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[op-ed snap] Limits of class

Note4students

Mains Paper 2: Social Justice| Issues relating to development and management of Social Sector/Services relating to Health, Education, Human Resources..

From UPSC perspective, the following things are important:

Prelims level: Basic knowledge of the RTE Amendment Bill.

Mains level: The news-card analyses the issues and challenges in the recently passed RTE amendment bill, in a brief manner.


Context

  • The RTE Amendment Bill, recently passed in Rajya Sabha, has again triggered the periodic debate between anti-detentionists (votaries of No-Detention Policy) and detentionists.
  • The amendment allows states to decide whether to withdraw automatic promotion at the end of 5th and 8th grades, which is the point of contention.

Arguments of Detentionists and Anti-detentionists

(a) Detentionists

  • Detentionists argue that if children know that they will automatically pass, they don’t study, thus learning achievements come down.
  • Since Continuous and Comprehensive Evaluation (CCE) is not implemented seriously, if no-detention is practised then certificate of elementary education will certify no learning.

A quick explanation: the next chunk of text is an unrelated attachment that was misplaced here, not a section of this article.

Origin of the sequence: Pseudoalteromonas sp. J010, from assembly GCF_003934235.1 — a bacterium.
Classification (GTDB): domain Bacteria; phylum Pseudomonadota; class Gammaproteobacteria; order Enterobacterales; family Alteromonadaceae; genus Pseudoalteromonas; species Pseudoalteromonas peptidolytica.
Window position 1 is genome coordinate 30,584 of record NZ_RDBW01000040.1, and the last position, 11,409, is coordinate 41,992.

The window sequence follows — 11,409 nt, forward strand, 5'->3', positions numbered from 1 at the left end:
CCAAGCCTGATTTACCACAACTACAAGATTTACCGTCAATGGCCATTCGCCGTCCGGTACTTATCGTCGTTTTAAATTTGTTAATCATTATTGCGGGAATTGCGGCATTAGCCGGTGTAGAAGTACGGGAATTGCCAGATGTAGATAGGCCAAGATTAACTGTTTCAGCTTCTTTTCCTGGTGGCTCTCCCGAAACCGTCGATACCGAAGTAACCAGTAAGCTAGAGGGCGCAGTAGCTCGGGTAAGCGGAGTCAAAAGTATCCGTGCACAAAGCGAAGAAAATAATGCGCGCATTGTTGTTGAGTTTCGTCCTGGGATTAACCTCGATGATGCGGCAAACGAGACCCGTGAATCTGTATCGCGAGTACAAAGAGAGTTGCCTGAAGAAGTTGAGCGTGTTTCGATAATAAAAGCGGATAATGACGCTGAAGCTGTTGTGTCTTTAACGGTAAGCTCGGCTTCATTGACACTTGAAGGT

(b) Anti-detentionists

  • Anti-detentionists argue that fear of failure causes stress and trauma and failure demotivates and pushes children out of system.
  • That stigma of failure mainly harms Dalit and tribal children.
  • They also argue that detention will weaken many other provisions of RTE, like admission in age-appropriate class.
  • According to them, “failing children does not make them learn” and that no-detention is claimed to produce improved learning achievements.

Why Continuous and Comprehensive Evaluation (CCE) cannot be implemented?

  • The shortage of teachers and lack of training are cited as the main reasons for failure of the implementation of CCE.
  • Though these claims are true, a fundamental contradiction in the RTE is ignored in this debate.
  • Unless that contradiction is removed, the CCE cannot be implemented in its true spirit.

The case of term “Class” in RTE

  • “Class” is a very important term in the RTE. The norms for teachers, teacher-pupil ratio, infrastructure and elementary education, are all defined in terms of class.
  • “Elementary education,” according to the RTE means the education from first class to eighth class.
  • Regarding the admission of a child above six years, the act demands that “he or she shall be admitted in a class appropriate to his or her age”.
  • The act is aware that such a child may not be at par with other children in the class, implying that class is associated with some standards of learning.
  • The act itself is “to provide for free and compulsory education to all children of the age of six to fourteen years”.
  • Reading this together with the definition of elementary education will give the duration of “class” as one year.